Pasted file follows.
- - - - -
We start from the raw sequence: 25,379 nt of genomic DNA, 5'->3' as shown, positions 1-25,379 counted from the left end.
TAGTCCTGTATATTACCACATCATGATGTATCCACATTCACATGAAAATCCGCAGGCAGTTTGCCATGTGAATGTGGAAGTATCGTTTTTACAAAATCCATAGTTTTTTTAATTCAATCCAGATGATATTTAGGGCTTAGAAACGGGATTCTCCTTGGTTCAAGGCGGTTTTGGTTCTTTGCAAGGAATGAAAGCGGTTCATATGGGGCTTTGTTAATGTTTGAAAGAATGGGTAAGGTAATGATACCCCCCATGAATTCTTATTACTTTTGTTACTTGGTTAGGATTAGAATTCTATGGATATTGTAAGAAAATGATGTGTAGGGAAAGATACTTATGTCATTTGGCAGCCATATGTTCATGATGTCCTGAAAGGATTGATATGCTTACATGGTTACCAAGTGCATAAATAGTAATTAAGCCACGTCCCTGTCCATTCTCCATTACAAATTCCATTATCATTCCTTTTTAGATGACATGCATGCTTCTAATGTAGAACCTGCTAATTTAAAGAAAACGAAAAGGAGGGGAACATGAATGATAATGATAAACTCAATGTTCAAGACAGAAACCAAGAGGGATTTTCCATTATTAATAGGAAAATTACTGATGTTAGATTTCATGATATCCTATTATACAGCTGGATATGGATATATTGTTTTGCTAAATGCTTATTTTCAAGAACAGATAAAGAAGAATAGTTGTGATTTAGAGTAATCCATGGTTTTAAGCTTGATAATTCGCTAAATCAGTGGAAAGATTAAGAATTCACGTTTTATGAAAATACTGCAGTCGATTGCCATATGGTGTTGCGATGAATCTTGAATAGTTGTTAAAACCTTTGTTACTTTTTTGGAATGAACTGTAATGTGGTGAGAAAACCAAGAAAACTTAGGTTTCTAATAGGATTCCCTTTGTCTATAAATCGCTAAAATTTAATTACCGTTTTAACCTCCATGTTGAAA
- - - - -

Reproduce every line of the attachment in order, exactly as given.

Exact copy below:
We start from the raw sequence: 25,379 nt of genomic DNA, 5'->3' as shown, positions 1-25,379 counted from the left end.
TAGTCCTGTATATTACCACATCATGATGTATCCACATTCACATGAAAATCCGCAGGCAGTTTGCCATGTGAATGTGGAAGTATCGTTTTTACAAAATCCATAGTTTTTTTAATTCAATCCAGATGATATTTAGGGCTTAGAAACGGGATTCTCCTTGGTTCAAGGCGGTTTTGGTTCTTTGCAAGGAATGAAAGCGGTTCATATGGGGCTTTGTTAATGTTTGAAAGAATGGGTAAGGTAATGATACCCCCCATGAATTCTTATTACTTTTGTTACTTGGTTAGGATTAGAATTCTATGGATATTGTAAGAAAATGATGTGTAGGGAAAGATACTTATGTCATTTGGCAGCCATATGTTCATGATGTCCTGAAAGGATTGATATGCTTACATGGTTACCAAGTGCATAAATAGTAATTAAGCCACGTCCCTGTCCATTCTCCATTACAAATTCCATTATCATTCCTTTTTAGATGACATGCATGCTTCTAATGTAGAACCTGCTAATTTAAAGAAAACGAAAAGGAGGGGAACATGAATGATAATGATAAACTCAATGTTCAAGACAGAAACCAAGAGGGATTTTCCATTATTAATAGGAAAATTACTGATGTTAGATTTCATGATATCCTATTATACAGCTGGATATGGATATATTGTTTTGCTAAATGCTTATTTTCAAGAACAGATAAAGAAGAATAGTTGTGATTTAGAGTAATCCATGGTTTTAAGCTTGATAATTCGCTAAATCAGTGGAAAGATTAAGAATTCACGTTTTATGAAAATACTGCAGTCGATTGCCATATGGTGTTGCGATGAATCTTGAATAGTTGTTAAAACCTTTGTTACTTTTTTGGAATGAACTGTAATGTGGTGAGAAAACCAAGAAAACTTAGGTTTCTAATAGGATTCCCTTTGTCTATAAATCGCTAAAATTTAATTACCGTTTTAACCTCCATGTTGAAA